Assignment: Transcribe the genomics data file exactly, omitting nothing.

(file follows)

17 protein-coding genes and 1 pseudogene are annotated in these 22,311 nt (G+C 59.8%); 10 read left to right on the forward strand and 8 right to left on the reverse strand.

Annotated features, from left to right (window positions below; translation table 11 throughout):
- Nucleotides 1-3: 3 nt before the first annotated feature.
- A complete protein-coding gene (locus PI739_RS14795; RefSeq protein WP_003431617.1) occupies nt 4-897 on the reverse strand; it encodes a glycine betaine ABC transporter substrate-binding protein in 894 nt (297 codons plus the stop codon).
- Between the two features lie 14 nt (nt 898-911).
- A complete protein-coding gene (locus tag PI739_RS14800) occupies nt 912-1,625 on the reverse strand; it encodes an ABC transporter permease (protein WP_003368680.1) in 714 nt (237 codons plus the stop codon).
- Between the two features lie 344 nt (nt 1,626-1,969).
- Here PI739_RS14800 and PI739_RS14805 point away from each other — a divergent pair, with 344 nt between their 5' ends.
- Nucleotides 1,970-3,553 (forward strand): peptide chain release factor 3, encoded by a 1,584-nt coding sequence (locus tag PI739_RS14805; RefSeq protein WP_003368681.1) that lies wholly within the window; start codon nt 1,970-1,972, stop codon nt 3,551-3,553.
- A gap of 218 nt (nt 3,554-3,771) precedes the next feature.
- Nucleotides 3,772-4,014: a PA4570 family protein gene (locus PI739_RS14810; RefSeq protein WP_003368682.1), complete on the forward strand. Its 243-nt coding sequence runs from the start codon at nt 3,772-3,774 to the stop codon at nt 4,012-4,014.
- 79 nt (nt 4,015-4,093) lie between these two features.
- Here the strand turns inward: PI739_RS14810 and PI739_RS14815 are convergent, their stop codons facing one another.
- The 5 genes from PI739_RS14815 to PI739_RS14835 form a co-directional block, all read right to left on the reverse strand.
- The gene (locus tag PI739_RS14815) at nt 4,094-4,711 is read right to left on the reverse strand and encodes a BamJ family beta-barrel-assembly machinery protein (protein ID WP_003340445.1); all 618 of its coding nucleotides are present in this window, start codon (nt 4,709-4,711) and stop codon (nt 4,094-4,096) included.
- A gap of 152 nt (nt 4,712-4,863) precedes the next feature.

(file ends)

17 protein-coding genes and 1 pseudogene are annotated in these 22,311 nt (G+C 59.8%); 10 read left to right on the forward strand and 8 right to left on the reverse strand.

Annotated features, from left to right (window positions below; translation table 11 throughout):
- Nucleotides 1-3: 3 nt before the first annotated feature.
- A complete protein-coding gene (locus PI739_RS14795; RefSeq protein WP_003431617.1) occupies nt 4-897 on the reverse strand; it encodes a glycine betaine ABC transporter substrate-binding protein in 894 nt (297 codons plus the stop codon).
- Between the two features lie 14 nt (nt 898-911).
- A complete protein-coding gene (locus tag PI739_RS14800) occupies nt 912-1,625 on the reverse strand; it encodes an ABC transporter permease (protein WP_003368680.1) in 714 nt (237 codons plus the stop codon).
- Between the two features lie 344 nt (nt 1,626-1,969).
- Here PI739_RS14800 and PI739_RS14805 point away from each other — a divergent pair, with 344 nt between their 5' ends.
- Nucleotides 1,970-3,553 (forward strand): peptide chain release factor 3, encoded by a 1,584-nt coding sequence (locus tag PI739_RS14805; RefSeq protein WP_003368681.1) that lies wholly within the window; start codon nt 1,970-1,972, stop codon nt 3,551-3,553.
- A gap of 218 nt (nt 3,554-3,771) precedes the next feature.
- Nucleotides 3,772-4,014: a PA4570 family protein gene (locus PI739_RS14810; RefSeq protein WP_003368682.1), complete on the forward strand. Its 243-nt coding sequence runs from the start codon at nt 3,772-3,774 to the stop codon at nt 4,012-4,014.
- 79 nt (nt 4,015-4,093) lie between these two features.
- Here the strand turns inward: PI739_RS14810 and PI739_RS14815 are convergent, their stop codons facing one another.
- The 5 genes from PI739_RS14815 to PI739_RS14835 form a co-directional block, all read right to left on the reverse strand.
- The gene (locus tag PI739_RS14815) at nt 4,094-4,711 is read right to left on the reverse strand and encodes a BamJ family beta-barrel-assembly machinery protein (protein ID WP_003340445.1); all 618 of its coding nucleotides are present in this window, start codon (nt 4,709-4,711) and stop codon (nt 4,094-4,096) included.
- A gap of 152 nt (nt 4,712-4,863) precedes the next feature.